Highway Bill Is a Small Step When We Need to Leap

The Senate Environment and Public Works Committee unveiled its highway bill this weekend. While in some ways this is a historic piece of legislation given its climate provisions, over all it fails to meet the moment.


Photo by Matt Hoffman on Unsplash

The Senate Environment and Public Works Committee unveiled its highway bill this weekend. While in some ways this is a historic piece of legislation given its climate provisions, over all it fails to meet the moment. We will be working to ensure Congress passes a bill that does rise to the occasion, reorienting our transportation system to cleaner options and addressing the inequities built into our current system.


Before digging in, it’s important to note that when addressing climate change, we need to be honest about a key problem with the Senate: Because of jurisdictional issues, EPW handles the highway components of the surface transportation legislation. The transit portions of the bill, which are crucial to addressing both climate and equity, will come from the Banking Committee. What was unveiled this weekend is just part of a package and the transit title must be big and bold as a complement to highways.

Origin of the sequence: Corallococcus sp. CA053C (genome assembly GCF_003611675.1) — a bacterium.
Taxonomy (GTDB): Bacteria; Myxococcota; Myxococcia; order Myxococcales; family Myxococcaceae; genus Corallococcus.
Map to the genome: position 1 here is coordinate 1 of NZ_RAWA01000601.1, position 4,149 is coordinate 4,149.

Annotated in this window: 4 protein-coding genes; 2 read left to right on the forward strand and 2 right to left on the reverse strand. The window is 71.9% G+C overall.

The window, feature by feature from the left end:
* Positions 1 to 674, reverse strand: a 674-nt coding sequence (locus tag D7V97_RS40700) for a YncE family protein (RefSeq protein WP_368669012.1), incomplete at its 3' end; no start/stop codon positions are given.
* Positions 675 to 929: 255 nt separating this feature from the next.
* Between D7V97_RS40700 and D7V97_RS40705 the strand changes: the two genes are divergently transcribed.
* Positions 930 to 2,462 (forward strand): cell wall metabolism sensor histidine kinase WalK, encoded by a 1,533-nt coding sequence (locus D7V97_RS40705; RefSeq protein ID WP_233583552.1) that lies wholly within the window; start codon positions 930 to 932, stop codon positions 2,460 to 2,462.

First, the good news.

This bill would dramatically increase investment in the Transportation Alternatives Program (TAP), with provisions authored by Sen. Ben Cardin (of my home state of Maryland). This program provides funds for safe biking and walking infrastructure, which would benefit significantly from the $2.5 billion in added funding in this bill.

This bill has a lot to like for those of us who bike and walk:

  • the engineers who establish national road design standards—called the Manual on Uniform Traffic Control Devices—are instructed to consider the safety of bicyclists and pedestrians;
  • new funding is available for bike sharing programs;
  • metropolitan planning organizations must adopt complete streets and active transportation plans and policies;
  • and the role of bicyclists in helping with disaster relief and mobilization will be studied.

There is also for the first time a whole section of investments addressing climate change, specifically two new formula programs and two new discretionary grant programs. These programs will accelerate electrification of our vehicle fleet with investments in charging infrastructure along designated highway corridors as well as in communities. They also encourage better traffic management, congestion pricing, and transit, bicycle, and pedestrian investments to cut carbon pollution.